After lunch, participants engaged in a discussion on Price & Value. Katrine Bosley, CEO of Editas, shared some insights on Price and Value: "We as an industry have to do better when explaining the societal value of innovative therapies," she said. "In the areas where we pay the least, we see the least innovation," she added, pointing to vaccines and antibiotics as examples.
Sessions on Biosimilars, Drug Discovery and Technology in Clinical Trials closed the first day of panel discussions, capped with a networking reception in the Grand Ballroom Foyer.
Day two began with two rounds of back-to-back breakout sessions: the first set focused on Immunotherapy in Combination, moderated by David Shapiro of Bristol Myers-Squibb, and The Future of Finance and Capital Markets, moderated by Francois Maisonrouge, Senior Managing Director at Evercore.
The morning continued with panel discussions on Innovative Pricing Models, moderated by Peter Pitts, President and Co-Founder of CPMI. This panel encouraged a broad approach to pricing: "Think about pricing models the way oncologists think about cancer," said panelist Roger Longman, CEO of Real Endpoints. "The same solution doesn't work for everyone."
At the same time, an exciting conversation about Science in Space facilitated by Dr. Ting Wu took place as part of the Trends in Science track. Panelists including Dr. George Church offered an insider's take on this exciting topic, including discussion on international treaties, ethical considerations and more.
Everyone returned to the ballroom for remarks from Congressman Richard Neal, who shared his thoughts on drug pricing, tax reform and the political season.
Next, Jeanne Blake, Founder of Blake Works, moderated a panel on the 2016 National Landscape. Discussions included the new FDA Commissioner, healthcare reform and cost containment. Dan Durham, Executive Vice President of BIO, discussed the importance of industry sharing more publicly how medical innovation improves and extends patient lives.
Amir Nashat, Managing Partner of Polaris agreed, adding: "It's time to stand on the side of our customers and stand up to the insurance companies to keep drugs accessible."
During lunch, we welcomed four new towns to the BioReady® community. Ashland, Clinton, Needham and Saugus joined the list of more than 80 BioReady®-rated cities and towns in the state. The City of Malden was also acknowledged, improving its BioReady® rating to Platinum.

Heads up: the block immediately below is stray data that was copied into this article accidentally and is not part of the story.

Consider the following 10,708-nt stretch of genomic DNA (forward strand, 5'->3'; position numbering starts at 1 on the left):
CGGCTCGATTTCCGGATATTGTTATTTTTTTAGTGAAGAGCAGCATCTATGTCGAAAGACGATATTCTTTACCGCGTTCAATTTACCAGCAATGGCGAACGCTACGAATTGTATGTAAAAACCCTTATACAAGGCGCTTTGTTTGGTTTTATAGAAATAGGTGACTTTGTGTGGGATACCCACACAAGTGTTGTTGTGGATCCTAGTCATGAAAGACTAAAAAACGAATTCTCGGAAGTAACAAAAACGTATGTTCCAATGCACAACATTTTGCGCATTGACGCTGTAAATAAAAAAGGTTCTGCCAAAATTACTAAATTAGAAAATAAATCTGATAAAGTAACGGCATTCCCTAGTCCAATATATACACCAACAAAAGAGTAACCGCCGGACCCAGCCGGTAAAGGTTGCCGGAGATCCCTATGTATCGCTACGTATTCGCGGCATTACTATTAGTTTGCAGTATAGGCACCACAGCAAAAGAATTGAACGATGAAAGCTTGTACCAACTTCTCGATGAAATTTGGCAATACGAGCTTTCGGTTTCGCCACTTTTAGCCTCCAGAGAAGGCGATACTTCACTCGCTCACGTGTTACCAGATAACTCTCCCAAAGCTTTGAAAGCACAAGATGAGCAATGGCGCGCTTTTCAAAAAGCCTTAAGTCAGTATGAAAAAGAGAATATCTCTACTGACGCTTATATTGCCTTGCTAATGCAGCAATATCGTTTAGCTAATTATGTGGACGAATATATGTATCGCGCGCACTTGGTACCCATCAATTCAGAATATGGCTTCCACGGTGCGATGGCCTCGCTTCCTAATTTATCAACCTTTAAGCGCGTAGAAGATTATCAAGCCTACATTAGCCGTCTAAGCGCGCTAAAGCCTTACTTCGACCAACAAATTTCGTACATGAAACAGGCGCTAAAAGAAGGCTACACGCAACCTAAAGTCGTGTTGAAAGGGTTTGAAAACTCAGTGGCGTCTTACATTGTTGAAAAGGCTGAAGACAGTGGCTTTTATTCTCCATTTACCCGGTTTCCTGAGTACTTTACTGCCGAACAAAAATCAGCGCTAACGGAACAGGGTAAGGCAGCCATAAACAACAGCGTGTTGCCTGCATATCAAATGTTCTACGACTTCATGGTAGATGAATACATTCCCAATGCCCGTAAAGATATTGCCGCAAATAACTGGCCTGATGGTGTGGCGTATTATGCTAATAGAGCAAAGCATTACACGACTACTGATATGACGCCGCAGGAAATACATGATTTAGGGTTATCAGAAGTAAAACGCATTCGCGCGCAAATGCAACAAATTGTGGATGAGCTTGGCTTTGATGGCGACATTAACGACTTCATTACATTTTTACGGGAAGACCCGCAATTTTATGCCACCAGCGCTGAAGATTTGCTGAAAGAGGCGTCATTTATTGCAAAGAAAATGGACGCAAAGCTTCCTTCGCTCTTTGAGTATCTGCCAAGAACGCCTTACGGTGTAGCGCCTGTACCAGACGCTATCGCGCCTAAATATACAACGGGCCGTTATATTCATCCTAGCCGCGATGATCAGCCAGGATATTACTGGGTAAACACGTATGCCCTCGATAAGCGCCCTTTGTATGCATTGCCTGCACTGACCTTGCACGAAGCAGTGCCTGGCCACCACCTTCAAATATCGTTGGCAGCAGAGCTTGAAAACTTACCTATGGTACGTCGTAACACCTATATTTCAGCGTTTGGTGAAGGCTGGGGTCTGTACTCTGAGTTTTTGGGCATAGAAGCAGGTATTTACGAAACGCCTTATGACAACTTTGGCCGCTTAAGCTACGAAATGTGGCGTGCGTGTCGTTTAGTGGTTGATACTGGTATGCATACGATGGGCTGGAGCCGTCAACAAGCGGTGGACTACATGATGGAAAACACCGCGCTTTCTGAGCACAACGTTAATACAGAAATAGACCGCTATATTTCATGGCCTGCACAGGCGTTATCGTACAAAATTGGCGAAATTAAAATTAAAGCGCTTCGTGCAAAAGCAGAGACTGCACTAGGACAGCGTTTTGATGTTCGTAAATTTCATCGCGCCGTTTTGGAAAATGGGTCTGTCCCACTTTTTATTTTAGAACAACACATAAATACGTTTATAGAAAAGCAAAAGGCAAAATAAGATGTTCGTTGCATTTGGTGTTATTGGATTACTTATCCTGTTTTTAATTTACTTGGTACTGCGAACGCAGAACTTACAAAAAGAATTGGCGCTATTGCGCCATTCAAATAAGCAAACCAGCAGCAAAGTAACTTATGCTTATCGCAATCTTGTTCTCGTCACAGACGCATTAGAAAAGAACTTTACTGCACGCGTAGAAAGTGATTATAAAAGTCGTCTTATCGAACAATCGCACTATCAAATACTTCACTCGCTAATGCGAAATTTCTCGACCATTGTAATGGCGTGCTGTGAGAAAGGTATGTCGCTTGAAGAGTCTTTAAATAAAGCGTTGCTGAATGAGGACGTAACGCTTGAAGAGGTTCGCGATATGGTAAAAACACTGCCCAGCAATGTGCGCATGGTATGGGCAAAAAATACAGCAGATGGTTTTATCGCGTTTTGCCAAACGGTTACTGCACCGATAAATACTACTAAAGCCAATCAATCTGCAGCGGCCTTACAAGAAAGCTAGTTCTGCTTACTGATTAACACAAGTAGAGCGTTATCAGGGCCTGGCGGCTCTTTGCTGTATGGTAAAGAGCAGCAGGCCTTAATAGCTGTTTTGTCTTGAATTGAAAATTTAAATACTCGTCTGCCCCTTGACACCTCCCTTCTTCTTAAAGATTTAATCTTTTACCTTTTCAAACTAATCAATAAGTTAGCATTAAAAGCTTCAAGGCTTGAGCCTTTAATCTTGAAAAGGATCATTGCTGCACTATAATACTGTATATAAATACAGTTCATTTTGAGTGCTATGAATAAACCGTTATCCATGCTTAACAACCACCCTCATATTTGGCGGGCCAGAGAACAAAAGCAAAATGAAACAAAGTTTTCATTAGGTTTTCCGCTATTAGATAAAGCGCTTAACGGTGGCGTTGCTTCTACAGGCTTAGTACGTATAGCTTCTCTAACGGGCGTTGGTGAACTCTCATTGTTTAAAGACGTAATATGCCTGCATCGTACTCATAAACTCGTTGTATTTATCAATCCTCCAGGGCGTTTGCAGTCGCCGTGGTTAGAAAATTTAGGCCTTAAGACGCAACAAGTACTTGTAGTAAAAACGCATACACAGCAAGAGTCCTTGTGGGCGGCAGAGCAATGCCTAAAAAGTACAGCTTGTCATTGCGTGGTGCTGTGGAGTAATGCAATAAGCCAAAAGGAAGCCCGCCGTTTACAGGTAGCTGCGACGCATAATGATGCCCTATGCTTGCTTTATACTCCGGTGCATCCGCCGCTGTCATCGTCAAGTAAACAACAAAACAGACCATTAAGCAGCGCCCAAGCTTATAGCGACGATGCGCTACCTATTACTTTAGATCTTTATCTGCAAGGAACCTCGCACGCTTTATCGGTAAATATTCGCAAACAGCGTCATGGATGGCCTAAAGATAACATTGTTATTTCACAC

After lunch, HHS Regional Director Rachel Kaprielian offered her insights, saying "Healthcare is becoming more about wellness than sickness." Kaprielian offered words of encouragement and committed support, offering an open door for thoughts on how we can achieve healthier people and save money. "Continue the great work so that we can achieve mutual goals," she said.
Dr. Tony Coles, CEO of Yumanity Therapeutics, gave the closing keynote. Dr. Coles offered insight on the contentious conversation around the industry during this campaign season -- adding that he believes the conversation provides an opportunity to evolve and change. "If we put our head in the sand and ignore that innovation requires us to [innovate in pricing], we lose an opportunity," he said.
Sticking with tradition, we ended the Annual Meeting on a sweet note - with a delicious dessert buffet and networking, of course!
Thank you to all who attended our Annual Meeting and to our speakers and sponsors for collaborating and making it such a successful two days. We look forward to seeing you next year!
Photos by Sean Browne.
Biotechnology honor will help Diman program grow
The Herald News, 3/31/2016
Baker pledges support for biotech but warns about high drug prices
The Boston Globe, 3/31/2016
Analysts warn of a 'bust in the biotech space' as the Nasdaq Biotech Index falls 23%
Lawmaker tells biotechs to expect scrutiny on drug prices
The Boston Globe, 4/1/2016
Malden deemed 'BioReady' Platinum
Wicked Local, 4/2/2016
Malden Recognized as Biotech and Life-Sciences Friendly City
Malden Patch, 4/4/2016
Wicked Local, 4/4/2016